Religious holidays of the world

From Hanukkah and Easter, to Holi and Diwali, the 5 major religions celebrate many different holidays around the world.

Holidays and festivals usually help to keep tradition alive, contribute to a sense of community and belonging, and ensure regular reflection and celebration.

Discover the many religious holidays in Christianity, Hinduism, Judaism, Islam and Sikhism.

Christianity

The biggest Christian holiday is of course Christmas. However, being the largest religion in the world, they love a celebration and there are 18 other holidays that are more or less recognised amongst Christians.

Epiphany

Epiphany is a Christian feast day that celebrates the revelation of God incarnate as Jesus Christ. In Western Christianity, the feast commemorates principally the visit of the Magi to the Christ Child, and thus Jesus’ physical manifestation to the Gentiles.

Carnival/Shrove Tuesday

Shrove Tuesday is a Christian holy day that precedes Ash Wednesday, the beginning of Lent. In some countries Christians indulge by eating pancakes, in others they hold a Carnival. This is followed by a ritual period of fasting and penitence.

Carnival/Ash Wednesday

Ash Wednesday brings the Carnival celebrations of Shrove Tuesday to an end and begins Lent, a period of fasting and penitence before Easter. It takes its name from the cross of ashes that many Christians mark upon their foreheads.

Palm Sunday

Palm Sunday is a Christian feast day on the Sunday prior to Easter. It celebrates Christ’s return to Jerusalem shortly before his crucifixion. As Christ rode into the city, his path was strewn with palm leaves, hence “Palm Sunday”.

Maundy Thursday

Maundy Thursday is a Christian holy day that commemorates the Last Supper. This was the final meal that Jesus shared with his disciples, and its ritual consumption of bread and wine forms the basis of Christian Holy Communion.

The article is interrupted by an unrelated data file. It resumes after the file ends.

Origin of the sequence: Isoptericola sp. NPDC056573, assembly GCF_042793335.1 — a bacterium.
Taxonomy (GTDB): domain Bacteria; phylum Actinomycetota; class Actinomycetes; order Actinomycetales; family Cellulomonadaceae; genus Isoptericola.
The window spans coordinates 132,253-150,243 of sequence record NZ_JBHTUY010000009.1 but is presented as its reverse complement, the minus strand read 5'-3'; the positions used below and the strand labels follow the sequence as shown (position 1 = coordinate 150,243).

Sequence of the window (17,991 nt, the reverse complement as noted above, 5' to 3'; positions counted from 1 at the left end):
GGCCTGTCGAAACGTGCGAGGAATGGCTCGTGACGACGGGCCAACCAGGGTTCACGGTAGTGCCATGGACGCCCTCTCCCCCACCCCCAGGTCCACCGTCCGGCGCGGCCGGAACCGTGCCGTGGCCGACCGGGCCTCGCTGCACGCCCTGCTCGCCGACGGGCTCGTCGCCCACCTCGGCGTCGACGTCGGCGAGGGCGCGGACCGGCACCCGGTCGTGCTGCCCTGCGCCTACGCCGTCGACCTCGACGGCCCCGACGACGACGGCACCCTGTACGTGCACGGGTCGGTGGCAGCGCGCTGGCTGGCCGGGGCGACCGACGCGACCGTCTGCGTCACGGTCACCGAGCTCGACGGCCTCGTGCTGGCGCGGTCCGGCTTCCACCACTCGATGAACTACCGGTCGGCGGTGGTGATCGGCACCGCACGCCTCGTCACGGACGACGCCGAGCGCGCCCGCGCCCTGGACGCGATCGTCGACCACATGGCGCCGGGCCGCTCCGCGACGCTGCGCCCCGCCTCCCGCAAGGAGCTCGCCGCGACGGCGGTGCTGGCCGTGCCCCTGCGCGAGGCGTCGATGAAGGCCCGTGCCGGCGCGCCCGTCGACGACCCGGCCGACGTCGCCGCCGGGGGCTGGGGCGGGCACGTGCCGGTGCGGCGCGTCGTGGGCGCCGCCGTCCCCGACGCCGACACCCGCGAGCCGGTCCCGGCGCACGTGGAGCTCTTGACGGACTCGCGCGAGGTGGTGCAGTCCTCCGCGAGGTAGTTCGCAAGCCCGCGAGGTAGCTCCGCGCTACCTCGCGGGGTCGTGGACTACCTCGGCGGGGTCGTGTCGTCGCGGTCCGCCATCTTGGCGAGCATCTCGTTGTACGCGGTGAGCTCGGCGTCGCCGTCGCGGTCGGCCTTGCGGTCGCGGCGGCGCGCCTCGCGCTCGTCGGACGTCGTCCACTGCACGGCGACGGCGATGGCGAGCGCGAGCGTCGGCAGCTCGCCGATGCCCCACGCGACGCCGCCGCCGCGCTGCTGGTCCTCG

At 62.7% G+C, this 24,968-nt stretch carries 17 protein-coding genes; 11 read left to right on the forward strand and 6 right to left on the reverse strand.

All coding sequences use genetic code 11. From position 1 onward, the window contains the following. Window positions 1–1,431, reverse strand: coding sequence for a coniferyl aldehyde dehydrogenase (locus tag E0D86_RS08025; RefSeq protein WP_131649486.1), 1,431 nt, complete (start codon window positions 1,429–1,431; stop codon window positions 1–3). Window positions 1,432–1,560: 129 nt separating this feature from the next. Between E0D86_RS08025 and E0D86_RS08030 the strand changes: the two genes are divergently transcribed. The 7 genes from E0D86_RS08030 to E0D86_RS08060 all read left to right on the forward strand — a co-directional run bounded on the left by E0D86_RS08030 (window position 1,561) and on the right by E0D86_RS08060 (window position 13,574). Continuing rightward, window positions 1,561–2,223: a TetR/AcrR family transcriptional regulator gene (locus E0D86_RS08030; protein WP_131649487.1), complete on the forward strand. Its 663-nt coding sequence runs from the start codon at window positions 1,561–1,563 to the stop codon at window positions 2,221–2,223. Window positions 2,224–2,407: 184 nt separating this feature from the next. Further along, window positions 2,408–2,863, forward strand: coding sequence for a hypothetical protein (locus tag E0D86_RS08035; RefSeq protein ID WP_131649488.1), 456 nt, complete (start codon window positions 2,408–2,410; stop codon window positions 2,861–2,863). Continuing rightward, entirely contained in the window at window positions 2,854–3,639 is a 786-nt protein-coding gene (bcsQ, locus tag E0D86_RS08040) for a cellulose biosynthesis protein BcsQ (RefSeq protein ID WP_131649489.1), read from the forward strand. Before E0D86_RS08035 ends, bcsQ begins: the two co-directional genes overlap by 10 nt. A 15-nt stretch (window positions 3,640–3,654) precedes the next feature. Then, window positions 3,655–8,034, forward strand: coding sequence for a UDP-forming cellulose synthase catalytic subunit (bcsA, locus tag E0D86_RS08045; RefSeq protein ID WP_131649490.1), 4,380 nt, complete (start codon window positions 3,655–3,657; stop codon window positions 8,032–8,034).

Good Friday

Good Friday is a Christian holy day that commemorates the crucifixion and death of Jesus Christ on the hill at Calvary. The celebration remembers Christ’s sacrifice, which Christians believe represents the redemption of mankind’s collective sins.

Holy Saturday

Holy Saturday is a Christian holy day that commemorates Christ’s entombment, following his death, and his descent into hell. It is the last day of Holy Week, which leads up to Christ’s resurrection on Easter Sunday.

Easter Monday

Easter Monday marks the first day after Christ’s resurrection on Easter Sunday and is a day of celebration for Christians. It is a holiday in many Christian countries and some Eastern Churches hold special services and outdoor processions.

Ascension Day

Ascension Day is a Christian feast day, celebrated by all denominations, which commemorates the event of Christ’s bodily ascension into heaven. Ascension Day traditionally falls forty days after Christ’s resurrection on Easter Sunday.

Pentecost

Pentecost is a Christian holy day, which represents the end of the fifty-day period following Easter. It commemorates the coming of the Holy Spirit to the early followers of Jesus, symbolising the foundation of the Christian Church.

Whit Monday

Whit Monday is a Christian feast day in honour of the Holy Spirit, which falls on the Monday after Pentecost. It is a popular day for baptisms, where new Christians traditionally wear white garments, hence Whit Monday (“White Monday”).

Trinity Sunday

Trinity Sunday is a day in the Christian Calendar that celebrates the doctrine of the Trinity. This is the idea that God is formed from three equal entities: the Father, the Son and the Holy Spirit.

Corpus Christi

Corpus Christi is a Christian feast day that provides a counterpart to Maundy Thursday. Where Maundy Thursday solemnly commemorates the sacrifice represented by the Eucharist, Corpus Christi joyously celebrates the sharing of Christ’s body and blood.

Assumption of Mary

The Assumption of Mary is a feast day observed by certain Christian denominations (largely the Catholic and Orthodox churches). It is a celebration of Christ’s mother, Mary, ascending bodily into heaven without dying.

Feast of St Francis of Assisi

The Feast of St Francis of Assisi is a Christian feast day that celebrates the life and works of its eponymous saint. He is particularly associated with animals and many churches hold special services where pets and animals are blessed.

All Saints’ Day

All Saints’ Day is a Christian feast day that celebrates the lives and deaths of all of the Christian saints. Together with All Souls’ Day, it celebrates the great spiritual connection between both living Christians and those in heaven.

All Souls’ Day

All Souls’ Day is a Christian feast day that commemorates the souls of departed Christians. Those who observe the day will often reflect and pray for the souls of their deceased friends and relatives.